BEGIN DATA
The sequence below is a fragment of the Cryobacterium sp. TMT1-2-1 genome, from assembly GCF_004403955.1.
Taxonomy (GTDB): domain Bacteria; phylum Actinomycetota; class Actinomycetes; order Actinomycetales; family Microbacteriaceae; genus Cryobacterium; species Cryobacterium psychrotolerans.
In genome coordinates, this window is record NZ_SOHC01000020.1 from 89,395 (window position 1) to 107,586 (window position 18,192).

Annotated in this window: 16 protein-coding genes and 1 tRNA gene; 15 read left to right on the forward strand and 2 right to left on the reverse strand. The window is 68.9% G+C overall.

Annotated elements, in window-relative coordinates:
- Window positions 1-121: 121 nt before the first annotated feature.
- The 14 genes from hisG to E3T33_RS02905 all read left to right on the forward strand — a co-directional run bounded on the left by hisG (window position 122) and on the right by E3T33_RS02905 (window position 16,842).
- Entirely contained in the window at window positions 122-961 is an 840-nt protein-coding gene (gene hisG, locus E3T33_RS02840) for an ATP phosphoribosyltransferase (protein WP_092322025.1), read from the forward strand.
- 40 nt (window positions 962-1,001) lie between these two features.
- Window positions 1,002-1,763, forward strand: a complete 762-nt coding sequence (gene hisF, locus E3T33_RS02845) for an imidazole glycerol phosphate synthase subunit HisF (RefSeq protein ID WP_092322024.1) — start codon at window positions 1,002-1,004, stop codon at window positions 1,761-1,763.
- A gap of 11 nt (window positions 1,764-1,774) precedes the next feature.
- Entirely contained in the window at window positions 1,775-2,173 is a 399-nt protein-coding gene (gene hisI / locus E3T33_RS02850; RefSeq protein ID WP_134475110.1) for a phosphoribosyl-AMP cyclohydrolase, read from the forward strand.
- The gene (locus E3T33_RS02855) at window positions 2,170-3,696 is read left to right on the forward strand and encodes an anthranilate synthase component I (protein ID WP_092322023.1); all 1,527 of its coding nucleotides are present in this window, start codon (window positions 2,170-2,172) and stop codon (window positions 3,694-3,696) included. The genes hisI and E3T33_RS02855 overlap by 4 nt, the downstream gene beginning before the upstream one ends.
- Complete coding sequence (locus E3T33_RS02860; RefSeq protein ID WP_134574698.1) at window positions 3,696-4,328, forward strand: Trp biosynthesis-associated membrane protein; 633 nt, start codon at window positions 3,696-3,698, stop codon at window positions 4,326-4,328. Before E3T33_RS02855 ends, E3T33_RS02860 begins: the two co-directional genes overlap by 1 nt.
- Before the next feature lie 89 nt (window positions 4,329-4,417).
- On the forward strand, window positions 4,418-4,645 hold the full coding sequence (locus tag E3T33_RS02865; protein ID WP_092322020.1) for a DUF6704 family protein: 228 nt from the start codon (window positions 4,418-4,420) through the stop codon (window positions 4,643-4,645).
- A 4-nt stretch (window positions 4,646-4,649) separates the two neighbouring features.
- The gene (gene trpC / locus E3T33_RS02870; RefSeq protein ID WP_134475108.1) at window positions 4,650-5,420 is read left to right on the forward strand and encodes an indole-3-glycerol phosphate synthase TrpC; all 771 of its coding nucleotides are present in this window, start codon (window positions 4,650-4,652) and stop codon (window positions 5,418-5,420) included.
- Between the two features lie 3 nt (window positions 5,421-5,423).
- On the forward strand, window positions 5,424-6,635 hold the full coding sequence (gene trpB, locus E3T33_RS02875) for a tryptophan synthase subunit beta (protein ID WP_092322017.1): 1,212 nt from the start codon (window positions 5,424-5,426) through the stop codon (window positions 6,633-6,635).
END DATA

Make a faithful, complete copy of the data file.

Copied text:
The sequence below is a fragment of the Cryobacterium sp. TMT1-2-1 genome, from assembly GCF_004403955.1.
Taxonomy (GTDB): domain Bacteria; phylum Actinomycetota; class Actinomycetes; order Actinomycetales; family Microbacteriaceae; genus Cryobacterium; species Cryobacterium psychrotolerans.
In genome coordinates, this window is record NZ_SOHC01000020.1 from 89,395 (window position 1) to 107,586 (window position 18,192).

Annotated in this window: 16 protein-coding genes and 1 tRNA gene; 15 read left to right on the forward strand and 2 right to left on the reverse strand. The window is 68.9% G+C overall.

Annotated elements, in window-relative coordinates:
- Window positions 1-121: 121 nt before the first annotated feature.
- The 14 genes from hisG to E3T33_RS02905 all read left to right on the forward strand — a co-directional run bounded on the left by hisG (window position 122) and on the right by E3T33_RS02905 (window position 16,842).
- Entirely contained in the window at window positions 122-961 is an 840-nt protein-coding gene (gene hisG, locus E3T33_RS02840) for an ATP phosphoribosyltransferase (protein WP_092322025.1), read from the forward strand.
- 40 nt (window positions 962-1,001) lie between these two features.
- Window positions 1,002-1,763, forward strand: a complete 762-nt coding sequence (gene hisF, locus E3T33_RS02845) for an imidazole glycerol phosphate synthase subunit HisF (RefSeq protein ID WP_092322024.1) — start codon at window positions 1,002-1,004, stop codon at window positions 1,761-1,763.
- A gap of 11 nt (window positions 1,764-1,774) precedes the next feature.
- Entirely contained in the window at window positions 1,775-2,173 is a 399-nt protein-coding gene (gene hisI / locus E3T33_RS02850; RefSeq protein ID WP_134475110.1) for a phosphoribosyl-AMP cyclohydrolase, read from the forward strand.
- The gene (locus E3T33_RS02855) at window positions 2,170-3,696 is read left to right on the forward strand and encodes an anthranilate synthase component I (protein ID WP_092322023.1); all 1,527 of its coding nucleotides are present in this window, start codon (window positions 2,170-2,172) and stop codon (window positions 3,694-3,696) included. The genes hisI and E3T33_RS02855 overlap by 4 nt, the downstream gene beginning before the upstream one ends.
- Complete coding sequence (locus E3T33_RS02860; RefSeq protein ID WP_134574698.1) at window positions 3,696-4,328, forward strand: Trp biosynthesis-associated membrane protein; 633 nt, start codon at window positions 3,696-3,698, stop codon at window positions 4,326-4,328. Before E3T33_RS02855 ends, E3T33_RS02860 begins: the two co-directional genes overlap by 1 nt.
- Before the next feature lie 89 nt (window positions 4,329-4,417).
- On the forward strand, window positions 4,418-4,645 hold the full coding sequence (locus tag E3T33_RS02865; protein ID WP_092322020.1) for a DUF6704 family protein: 228 nt from the start codon (window positions 4,418-4,420) through the stop codon (window positions 4,643-4,645).
- A 4-nt stretch (window positions 4,646-4,649) separates the two neighbouring features.
- The gene (gene trpC / locus E3T33_RS02870; RefSeq protein ID WP_134475108.1) at window positions 4,650-5,420 is read left to right on the forward strand and encodes an indole-3-glycerol phosphate synthase TrpC; all 771 of its coding nucleotides are present in this window, start codon (window positions 4,650-4,652) and stop codon (window positions 5,418-5,420) included.
- Between the two features lie 3 nt (window positions 5,421-5,423).
- On the forward strand, window positions 5,424-6,635 hold the full coding sequence (gene trpB, locus E3T33_RS02875) for a tryptophan synthase subunit beta (protein ID WP_092322017.1): 1,212 nt from the start codon (window positions 5,424-5,426) through the stop codon (window positions 6,633-6,635).